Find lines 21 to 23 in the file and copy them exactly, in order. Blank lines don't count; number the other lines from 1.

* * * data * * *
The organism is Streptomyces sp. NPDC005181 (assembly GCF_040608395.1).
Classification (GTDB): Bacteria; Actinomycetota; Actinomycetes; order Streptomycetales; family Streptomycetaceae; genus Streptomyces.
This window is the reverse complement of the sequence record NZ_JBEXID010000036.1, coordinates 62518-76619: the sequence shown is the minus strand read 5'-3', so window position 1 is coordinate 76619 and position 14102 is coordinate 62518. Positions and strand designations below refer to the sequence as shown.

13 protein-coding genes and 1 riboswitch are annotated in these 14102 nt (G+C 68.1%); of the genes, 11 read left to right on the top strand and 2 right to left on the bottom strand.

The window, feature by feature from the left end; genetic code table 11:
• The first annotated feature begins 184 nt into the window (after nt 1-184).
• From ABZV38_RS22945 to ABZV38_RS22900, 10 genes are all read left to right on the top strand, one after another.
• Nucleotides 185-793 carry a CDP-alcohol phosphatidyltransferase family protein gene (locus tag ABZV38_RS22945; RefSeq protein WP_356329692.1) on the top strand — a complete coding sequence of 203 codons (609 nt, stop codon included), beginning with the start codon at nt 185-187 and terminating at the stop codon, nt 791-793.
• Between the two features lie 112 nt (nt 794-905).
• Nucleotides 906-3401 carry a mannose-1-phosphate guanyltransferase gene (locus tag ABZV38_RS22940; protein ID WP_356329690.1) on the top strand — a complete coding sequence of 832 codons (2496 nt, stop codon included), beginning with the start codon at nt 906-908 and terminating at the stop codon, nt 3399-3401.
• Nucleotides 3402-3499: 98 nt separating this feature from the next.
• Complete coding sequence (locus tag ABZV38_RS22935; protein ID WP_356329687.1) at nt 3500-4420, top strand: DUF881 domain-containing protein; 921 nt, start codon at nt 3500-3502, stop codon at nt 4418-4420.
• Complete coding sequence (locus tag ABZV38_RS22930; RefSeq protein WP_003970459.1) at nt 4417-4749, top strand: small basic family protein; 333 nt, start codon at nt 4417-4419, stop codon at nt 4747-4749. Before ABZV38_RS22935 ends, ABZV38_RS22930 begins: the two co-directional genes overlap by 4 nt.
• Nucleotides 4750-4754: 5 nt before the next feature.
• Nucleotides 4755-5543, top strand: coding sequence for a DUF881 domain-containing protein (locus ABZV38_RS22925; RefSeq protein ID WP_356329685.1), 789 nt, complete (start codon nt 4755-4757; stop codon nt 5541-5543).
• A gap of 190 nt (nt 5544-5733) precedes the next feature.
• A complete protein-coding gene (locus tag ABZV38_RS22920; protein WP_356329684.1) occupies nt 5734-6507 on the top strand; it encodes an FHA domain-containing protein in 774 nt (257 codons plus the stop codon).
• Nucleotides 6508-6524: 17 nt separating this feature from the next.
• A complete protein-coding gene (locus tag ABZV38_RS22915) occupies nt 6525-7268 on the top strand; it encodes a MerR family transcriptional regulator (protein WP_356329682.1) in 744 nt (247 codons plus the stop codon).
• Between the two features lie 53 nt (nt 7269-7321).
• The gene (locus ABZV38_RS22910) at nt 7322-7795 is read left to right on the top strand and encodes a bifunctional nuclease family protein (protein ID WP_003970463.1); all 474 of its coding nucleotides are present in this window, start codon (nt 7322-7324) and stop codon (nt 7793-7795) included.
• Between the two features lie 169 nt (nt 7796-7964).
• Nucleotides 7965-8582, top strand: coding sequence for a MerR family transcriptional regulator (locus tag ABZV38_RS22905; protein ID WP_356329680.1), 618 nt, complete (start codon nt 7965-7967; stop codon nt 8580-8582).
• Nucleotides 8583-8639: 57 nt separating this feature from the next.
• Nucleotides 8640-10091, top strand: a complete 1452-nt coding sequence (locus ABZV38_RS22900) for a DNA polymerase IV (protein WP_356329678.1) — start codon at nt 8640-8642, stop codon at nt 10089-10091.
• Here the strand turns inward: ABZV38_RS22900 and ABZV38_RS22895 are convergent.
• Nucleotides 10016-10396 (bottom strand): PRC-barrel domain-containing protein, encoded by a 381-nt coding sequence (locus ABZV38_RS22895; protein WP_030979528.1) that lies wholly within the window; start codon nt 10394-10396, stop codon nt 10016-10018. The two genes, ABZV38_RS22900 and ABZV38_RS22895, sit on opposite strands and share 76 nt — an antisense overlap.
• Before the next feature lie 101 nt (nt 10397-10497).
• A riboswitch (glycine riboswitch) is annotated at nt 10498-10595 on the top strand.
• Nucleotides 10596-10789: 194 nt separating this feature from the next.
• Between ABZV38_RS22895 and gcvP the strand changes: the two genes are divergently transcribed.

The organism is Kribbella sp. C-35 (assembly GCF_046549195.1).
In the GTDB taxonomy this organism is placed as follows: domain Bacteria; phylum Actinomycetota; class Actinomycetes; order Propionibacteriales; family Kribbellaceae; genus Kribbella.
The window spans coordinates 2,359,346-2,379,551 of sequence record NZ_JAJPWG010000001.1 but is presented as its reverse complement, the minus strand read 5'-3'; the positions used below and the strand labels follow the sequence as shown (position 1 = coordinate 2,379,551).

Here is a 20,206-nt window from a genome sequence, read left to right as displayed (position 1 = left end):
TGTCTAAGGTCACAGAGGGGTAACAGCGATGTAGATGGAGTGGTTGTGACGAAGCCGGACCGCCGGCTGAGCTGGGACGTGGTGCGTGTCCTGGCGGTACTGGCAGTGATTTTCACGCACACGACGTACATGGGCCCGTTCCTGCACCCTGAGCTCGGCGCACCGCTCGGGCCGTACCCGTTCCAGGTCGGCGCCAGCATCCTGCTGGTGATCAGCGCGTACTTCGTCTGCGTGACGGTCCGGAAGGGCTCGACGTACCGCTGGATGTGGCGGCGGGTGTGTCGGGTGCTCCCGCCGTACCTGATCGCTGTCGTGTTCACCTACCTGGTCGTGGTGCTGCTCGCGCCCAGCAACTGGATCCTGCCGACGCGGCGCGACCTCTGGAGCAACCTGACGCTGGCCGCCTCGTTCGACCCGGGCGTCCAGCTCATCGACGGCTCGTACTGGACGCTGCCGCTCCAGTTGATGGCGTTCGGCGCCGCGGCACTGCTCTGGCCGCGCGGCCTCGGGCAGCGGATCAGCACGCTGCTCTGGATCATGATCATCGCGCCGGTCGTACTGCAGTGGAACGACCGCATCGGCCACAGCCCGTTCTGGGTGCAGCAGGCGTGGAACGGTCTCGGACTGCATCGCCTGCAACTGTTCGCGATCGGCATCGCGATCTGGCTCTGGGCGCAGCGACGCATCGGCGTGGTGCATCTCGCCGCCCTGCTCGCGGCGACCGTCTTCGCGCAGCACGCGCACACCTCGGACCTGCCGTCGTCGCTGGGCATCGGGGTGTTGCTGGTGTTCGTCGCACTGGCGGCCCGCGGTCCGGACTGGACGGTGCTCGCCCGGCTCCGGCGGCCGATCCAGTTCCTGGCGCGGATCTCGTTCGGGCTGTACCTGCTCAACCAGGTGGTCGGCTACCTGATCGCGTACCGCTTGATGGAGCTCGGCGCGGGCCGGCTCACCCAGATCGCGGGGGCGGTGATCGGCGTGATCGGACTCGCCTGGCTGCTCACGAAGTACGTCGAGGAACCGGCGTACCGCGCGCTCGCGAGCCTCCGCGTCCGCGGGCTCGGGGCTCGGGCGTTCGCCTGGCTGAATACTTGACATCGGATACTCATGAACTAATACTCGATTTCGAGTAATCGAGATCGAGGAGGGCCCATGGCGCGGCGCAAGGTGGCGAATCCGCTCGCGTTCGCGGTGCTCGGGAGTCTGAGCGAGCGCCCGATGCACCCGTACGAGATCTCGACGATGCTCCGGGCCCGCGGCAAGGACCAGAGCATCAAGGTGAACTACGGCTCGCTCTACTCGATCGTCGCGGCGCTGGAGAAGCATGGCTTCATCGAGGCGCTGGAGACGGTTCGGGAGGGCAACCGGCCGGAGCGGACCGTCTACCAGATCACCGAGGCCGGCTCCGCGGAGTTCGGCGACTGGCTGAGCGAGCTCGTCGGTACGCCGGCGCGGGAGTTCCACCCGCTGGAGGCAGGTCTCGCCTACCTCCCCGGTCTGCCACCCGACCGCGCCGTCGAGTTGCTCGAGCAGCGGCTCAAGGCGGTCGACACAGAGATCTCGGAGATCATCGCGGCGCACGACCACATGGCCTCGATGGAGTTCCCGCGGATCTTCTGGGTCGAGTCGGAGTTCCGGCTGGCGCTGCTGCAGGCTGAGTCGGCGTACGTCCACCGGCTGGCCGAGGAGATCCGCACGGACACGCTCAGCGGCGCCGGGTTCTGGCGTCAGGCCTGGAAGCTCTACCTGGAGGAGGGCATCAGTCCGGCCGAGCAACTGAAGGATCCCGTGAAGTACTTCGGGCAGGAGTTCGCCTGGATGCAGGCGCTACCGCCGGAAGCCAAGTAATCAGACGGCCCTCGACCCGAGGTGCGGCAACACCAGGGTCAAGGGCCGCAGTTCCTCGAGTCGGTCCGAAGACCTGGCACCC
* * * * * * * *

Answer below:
• The gene (locus ABZV38_RS22910) at nt 7322-7795 is read left to right on the top strand and encodes a bifunctional nuclease family protein (protein ID WP_003970463.1); all 474 of its coding nucleotides are present in this window, start codon (nt 7322-7324) and stop codon (nt 7793-7795) included.
• Between the two features lie 169 nt (nt 7796-7964).
• Nucleotides 7965-8582, top strand: coding sequence for a MerR family transcriptional regulator (locus tag ABZV38_RS22905; protein ID WP_356329680.1), 618 nt, complete (start codon nt 7965-7967; stop codon nt 8580-8582).